What is Creosote and What does it do to Your Chimney

When it comes to chimney maintenance, creosote gets a lot of attention. You probably know that one of your chimney sweep’s primary goals is to remove creosote from yourwhat-is-creosote-and-what-does-it-do-to-your-chimney-img-indianapolis-in-your-chimney-sweep-w800-h597 chimney. But what exactly is creosote and what does it do to your chimney?

What is creosote?

Very simply, creosote is a byproduct of wood burning in your fireplace. You know that your fire produces smoke, which travels up your chimney. As that smoke makes its way through your chimney, it cools and causes condensation on the walls of your chimney flue. That condensation hardens and forms creosote. Creosote is dark brown or black. It can be sticky and tarlike or shiny and smooth.

What is glazed creosote?

There are several circumstances that can allow thick, hardened creosote deposits, called glazed creosote, to build up on the walls of your flue. An improperly sized chimney flue, an improperly installed fireplace or woodstove or burning improperly seasoned firewood can cause a buildup of glazed creosote.

What does creosote do to your chimney?

The primary concern with creosote is that it is highly flammable and can cause a fire hazard within your chimney. If creosote is allowed to build up unchecked on the walls of your chimney, it can ignite and cause a dangerous and damaging chimney fire. Even without igniting, creosote can cause problems within your flue. Creosote is acidic and can eat away at the lining on your flue. If creosote is allowed to build up too thickly within your chimney, it can prevent smoke and carbon monoxide from exiting your chimney flue, forcing dangerous smoke and gases back into your home. Creosote also can cause an unpleasant smell to fill your home, particularly during hot summer months.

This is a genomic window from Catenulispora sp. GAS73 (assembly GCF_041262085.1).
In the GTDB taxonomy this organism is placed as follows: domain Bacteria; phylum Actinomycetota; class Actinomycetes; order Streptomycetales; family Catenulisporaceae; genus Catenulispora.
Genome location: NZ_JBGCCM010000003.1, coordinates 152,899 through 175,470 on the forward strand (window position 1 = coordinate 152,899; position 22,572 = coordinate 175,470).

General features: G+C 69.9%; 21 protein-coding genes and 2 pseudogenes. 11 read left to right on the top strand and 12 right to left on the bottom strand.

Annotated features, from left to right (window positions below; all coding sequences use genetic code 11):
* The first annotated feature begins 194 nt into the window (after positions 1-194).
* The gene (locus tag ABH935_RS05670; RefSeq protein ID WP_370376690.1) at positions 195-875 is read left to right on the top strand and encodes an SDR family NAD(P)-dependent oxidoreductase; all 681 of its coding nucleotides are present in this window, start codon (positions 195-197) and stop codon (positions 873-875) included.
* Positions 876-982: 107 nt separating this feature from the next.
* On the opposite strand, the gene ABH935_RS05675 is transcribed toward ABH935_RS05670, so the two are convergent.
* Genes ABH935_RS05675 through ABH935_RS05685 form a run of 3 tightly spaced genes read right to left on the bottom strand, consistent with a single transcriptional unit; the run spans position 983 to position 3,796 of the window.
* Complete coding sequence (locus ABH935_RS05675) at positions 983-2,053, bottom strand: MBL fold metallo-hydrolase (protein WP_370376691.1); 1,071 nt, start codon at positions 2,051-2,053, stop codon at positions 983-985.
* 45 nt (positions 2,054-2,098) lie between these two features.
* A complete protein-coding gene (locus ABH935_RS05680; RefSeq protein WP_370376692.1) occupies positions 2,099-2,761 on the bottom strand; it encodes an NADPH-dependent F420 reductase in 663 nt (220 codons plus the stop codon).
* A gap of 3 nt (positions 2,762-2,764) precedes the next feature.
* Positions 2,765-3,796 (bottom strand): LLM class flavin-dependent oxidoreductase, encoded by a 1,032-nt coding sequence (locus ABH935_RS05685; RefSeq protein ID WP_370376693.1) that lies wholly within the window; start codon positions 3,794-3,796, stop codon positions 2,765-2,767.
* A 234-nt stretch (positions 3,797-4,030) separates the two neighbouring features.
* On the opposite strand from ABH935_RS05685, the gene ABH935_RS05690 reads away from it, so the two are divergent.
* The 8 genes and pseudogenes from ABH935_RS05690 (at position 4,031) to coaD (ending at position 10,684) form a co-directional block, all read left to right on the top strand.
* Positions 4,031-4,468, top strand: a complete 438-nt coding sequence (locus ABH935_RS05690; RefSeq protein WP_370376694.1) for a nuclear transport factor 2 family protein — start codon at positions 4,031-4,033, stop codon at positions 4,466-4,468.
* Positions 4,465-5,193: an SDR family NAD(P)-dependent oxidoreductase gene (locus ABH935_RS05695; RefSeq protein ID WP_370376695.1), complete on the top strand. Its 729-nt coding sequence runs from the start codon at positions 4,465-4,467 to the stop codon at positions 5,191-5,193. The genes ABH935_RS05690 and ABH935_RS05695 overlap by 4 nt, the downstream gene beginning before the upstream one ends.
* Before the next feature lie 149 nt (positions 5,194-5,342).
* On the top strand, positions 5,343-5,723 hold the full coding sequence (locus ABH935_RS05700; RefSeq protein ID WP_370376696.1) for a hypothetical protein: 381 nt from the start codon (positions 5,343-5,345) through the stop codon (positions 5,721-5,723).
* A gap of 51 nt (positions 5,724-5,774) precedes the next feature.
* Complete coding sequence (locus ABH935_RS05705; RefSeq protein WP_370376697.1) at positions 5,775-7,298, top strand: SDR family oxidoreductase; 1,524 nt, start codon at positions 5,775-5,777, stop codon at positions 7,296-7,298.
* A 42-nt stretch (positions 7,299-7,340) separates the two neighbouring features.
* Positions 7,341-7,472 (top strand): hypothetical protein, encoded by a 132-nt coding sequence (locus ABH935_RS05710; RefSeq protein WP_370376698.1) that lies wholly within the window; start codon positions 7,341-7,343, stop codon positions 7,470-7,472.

How do you protect your chimney from creosote?

A chimney sweeping removes creosote from your chimney and dramatically reduces your risk of a chimney fire. When glazed creosote has caked a chimney flue, a standard chimney sweeping with rotating brushes will not remove the creosote deposits. In those cases, a special chemical agent must be used to remove the glazed creosote.

How can you prevent creosote buildup?

There are some ways to help reduce the buildup of creosote with your chimney flue. Always make sure that you burn properly seasoned firewood in your fireplace or woodstove. Never partially close the fireplace doors on your open-hearth fireplace, and make sure that your damper is fully open when you have a fireplace burning within your fireplace.

To protect your chimney from the dangers of creosote, your chimney should be swept and inspected before each fire-burning season by a certified chimney sweep. If you haven’t had your chimney swept and inspected this year, call Your Chimney Sweep to schedule an appointment today! In addition to providing traditional chimney sweeping, we remove glazed creosote to keep your chimney functioning safely.

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